Social work staff register high levels of discontent with pay and status

About three-quarters of social workers regularly work more hours
than they are paid for, and believe they are inadequately trained
for their job the Local Government Pay Commission heard this

Three surveys carried out by public sector union Unison in March
to support its submissions to the commission reveal that more than
80 per cent of social workers, senior care workers, home care
workers and residential care assistants and three-quarters of
residential social workers believe their rate of pay is unfair.

Unison’s head of local government Heather Wakefield said:
“They are all underpaid, they are all undervalued, there are
massive recruitment and retention problems, yet they are all key to
delivering critical parts of the government’s agenda.”

The survey of social workers finds that three-quarters believe
their job has become more difficult since Labour came into office,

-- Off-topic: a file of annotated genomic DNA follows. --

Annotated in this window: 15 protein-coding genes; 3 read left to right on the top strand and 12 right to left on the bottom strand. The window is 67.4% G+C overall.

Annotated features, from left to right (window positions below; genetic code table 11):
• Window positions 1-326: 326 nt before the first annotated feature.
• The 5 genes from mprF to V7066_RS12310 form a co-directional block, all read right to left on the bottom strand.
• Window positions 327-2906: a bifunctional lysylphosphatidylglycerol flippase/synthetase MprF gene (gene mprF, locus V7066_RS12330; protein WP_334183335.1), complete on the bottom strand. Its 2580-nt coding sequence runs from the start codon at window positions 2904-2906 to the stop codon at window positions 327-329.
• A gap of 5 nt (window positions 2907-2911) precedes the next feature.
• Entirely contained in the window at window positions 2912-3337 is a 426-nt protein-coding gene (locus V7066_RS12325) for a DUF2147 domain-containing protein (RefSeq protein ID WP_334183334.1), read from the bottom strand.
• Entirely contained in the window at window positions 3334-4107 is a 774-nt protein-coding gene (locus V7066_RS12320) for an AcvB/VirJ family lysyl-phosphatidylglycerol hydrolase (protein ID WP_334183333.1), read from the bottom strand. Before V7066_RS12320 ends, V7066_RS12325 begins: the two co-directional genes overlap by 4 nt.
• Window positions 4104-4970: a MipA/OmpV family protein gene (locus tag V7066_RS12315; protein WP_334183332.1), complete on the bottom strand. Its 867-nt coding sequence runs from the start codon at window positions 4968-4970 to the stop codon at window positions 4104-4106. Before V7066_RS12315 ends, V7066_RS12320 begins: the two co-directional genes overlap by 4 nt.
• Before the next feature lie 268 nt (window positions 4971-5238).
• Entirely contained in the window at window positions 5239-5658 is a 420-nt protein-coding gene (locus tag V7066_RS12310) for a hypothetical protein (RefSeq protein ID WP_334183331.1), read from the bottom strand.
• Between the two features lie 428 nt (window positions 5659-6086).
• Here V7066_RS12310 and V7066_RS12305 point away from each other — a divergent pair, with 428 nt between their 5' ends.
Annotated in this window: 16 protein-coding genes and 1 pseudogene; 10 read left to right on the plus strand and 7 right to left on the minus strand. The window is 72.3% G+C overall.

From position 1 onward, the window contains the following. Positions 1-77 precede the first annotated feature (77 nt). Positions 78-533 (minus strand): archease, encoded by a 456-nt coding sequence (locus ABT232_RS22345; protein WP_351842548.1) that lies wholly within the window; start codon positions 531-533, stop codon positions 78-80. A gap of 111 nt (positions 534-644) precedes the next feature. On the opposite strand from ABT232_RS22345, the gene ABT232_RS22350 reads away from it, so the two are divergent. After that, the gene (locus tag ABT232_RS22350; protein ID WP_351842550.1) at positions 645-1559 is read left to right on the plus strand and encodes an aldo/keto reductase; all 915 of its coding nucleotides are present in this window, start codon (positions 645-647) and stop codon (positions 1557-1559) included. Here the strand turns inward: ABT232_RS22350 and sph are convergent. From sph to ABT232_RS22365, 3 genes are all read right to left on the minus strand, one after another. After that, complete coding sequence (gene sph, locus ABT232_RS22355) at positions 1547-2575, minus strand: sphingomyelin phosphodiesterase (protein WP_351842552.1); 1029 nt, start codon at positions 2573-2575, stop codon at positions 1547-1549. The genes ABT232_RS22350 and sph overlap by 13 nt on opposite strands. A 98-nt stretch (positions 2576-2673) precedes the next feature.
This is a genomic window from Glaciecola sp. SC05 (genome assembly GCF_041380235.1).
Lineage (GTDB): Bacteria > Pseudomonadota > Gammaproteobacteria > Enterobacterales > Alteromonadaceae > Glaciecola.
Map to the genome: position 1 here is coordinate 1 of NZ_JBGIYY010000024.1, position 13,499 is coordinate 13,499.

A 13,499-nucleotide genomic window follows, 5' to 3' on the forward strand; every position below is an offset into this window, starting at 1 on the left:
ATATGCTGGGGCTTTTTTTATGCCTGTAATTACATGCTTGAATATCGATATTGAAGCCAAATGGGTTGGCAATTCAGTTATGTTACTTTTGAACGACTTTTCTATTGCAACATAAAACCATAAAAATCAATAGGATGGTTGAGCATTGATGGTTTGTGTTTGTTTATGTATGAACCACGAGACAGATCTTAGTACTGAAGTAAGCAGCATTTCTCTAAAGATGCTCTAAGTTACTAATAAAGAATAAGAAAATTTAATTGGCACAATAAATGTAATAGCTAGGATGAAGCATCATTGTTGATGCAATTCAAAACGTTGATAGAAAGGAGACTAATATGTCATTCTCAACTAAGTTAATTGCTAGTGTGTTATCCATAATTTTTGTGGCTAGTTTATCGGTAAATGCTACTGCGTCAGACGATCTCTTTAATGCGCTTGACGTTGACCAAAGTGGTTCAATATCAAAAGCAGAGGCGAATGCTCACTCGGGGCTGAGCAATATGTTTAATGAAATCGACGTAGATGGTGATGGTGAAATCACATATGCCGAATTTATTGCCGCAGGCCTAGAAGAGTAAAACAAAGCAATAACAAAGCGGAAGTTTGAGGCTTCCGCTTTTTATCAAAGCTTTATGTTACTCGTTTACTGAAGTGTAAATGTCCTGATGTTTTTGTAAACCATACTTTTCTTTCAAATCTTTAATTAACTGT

and three in 10 expect to be with a new employer within two

Higher basic pay levels and an end to unequal pay – requested by
83 and 50 per cent of the 400 respondents respectively – are the
main issues social workers want to stress to the commission, with
almost two-thirds arguing that pay discourages people from joining
the profession.

Unison believes the most distressing part of the submission is
the survey of home care assistants. Although their role has shifted
significantly from delivering low-level domestic functions towards
providing personal and nursing care, this has not been reflected in
their pay.

More than two-thirds of home care workers say their employers
don’t understand the needs and demands of the job, and split
shifts and irregular rotas are commonplace.

Wakefield predicts a crisis if this issue is not addressed
shortly, as staff are lured to retail or service sector jobs,
offering better pay and less stress.

Residential care workers share the view that employers have no
idea about the exacting demands of their work. Four in five
residential social workers have experienced violence or abuse in
the past year.

Home care workers and residential staff are seeking higher basic
pay and better unsociable hours allowances. Home care workers are
also calling for their job title to be changed to reflect their

The commission, which was set up as part of the pay settlement
between employers and unions last September, will now consider
evidence and report in September.

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